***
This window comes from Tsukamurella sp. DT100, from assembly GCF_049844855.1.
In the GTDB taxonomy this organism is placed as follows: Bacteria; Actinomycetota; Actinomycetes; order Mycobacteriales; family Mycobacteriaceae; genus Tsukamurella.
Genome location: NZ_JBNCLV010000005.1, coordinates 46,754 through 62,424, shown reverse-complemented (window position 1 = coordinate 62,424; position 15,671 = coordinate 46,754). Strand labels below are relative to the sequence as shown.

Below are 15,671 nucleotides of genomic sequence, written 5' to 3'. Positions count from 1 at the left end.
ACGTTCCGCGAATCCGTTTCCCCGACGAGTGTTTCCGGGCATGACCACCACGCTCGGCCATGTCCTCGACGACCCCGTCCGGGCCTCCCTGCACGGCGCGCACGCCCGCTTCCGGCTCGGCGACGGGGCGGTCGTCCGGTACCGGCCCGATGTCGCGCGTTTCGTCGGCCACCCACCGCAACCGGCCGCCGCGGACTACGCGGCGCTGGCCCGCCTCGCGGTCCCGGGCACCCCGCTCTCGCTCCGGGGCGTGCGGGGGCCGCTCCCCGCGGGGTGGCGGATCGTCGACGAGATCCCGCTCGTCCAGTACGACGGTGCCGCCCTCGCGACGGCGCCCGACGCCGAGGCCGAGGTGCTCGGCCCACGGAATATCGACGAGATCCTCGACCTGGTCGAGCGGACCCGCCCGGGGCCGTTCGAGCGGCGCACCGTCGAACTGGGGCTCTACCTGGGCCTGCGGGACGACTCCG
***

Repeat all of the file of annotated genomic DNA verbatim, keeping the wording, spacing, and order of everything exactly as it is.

This window comes from Tsukamurella sp. DT100, from assembly GCF_049844855.1.
In the GTDB taxonomy this organism is placed as follows: Bacteria; Actinomycetota; Actinomycetes; order Mycobacteriales; family Mycobacteriaceae; genus Tsukamurella.
Genome location: NZ_JBNCLV010000005.1, coordinates 46,754 through 62,424, shown reverse-complemented (window position 1 = coordinate 62,424; position 15,671 = coordinate 46,754). Strand labels below are relative to the sequence as shown.

Below are 15,671 nucleotides of genomic sequence, written 5' to 3'. Positions count from 1 at the left end.
ACGTTCCGCGAATCCGTTTCCCCGACGAGTGTTTCCGGGCATGACCACCACGCTCGGCCATGTCCTCGACGACCCCGTCCGGGCCTCCCTGCACGGCGCGCACGCCCGCTTCCGGCTCGGCGACGGGGCGGTCGTCCGGTACCGGCCCGATGTCGCGCGTTTCGTCGGCCACCCACCGCAACCGGCCGCCGCGGACTACGCGGCGCTGGCCCGCCTCGCGGTCCCGGGCACCCCGCTCTCGCTCCGGGGCGTGCGGGGGCCGCTCCCCGCGGGGTGGCGGATCGTCGACGAGATCCCGCTCGTCCAGTACGACGGTGCCGCCCTCGCGACGGCGCCCGACGCCGAGGCCGAGGTGCTCGGCCCACGGAATATCGACGAGATCCTCGACCTGGTCGAGCGGACCCGCCCGGGGCCGTTCGAGCGGCGCACCGTCGAACTGGGGCTCTACCTGGGCCTGCGGGACGACTCCG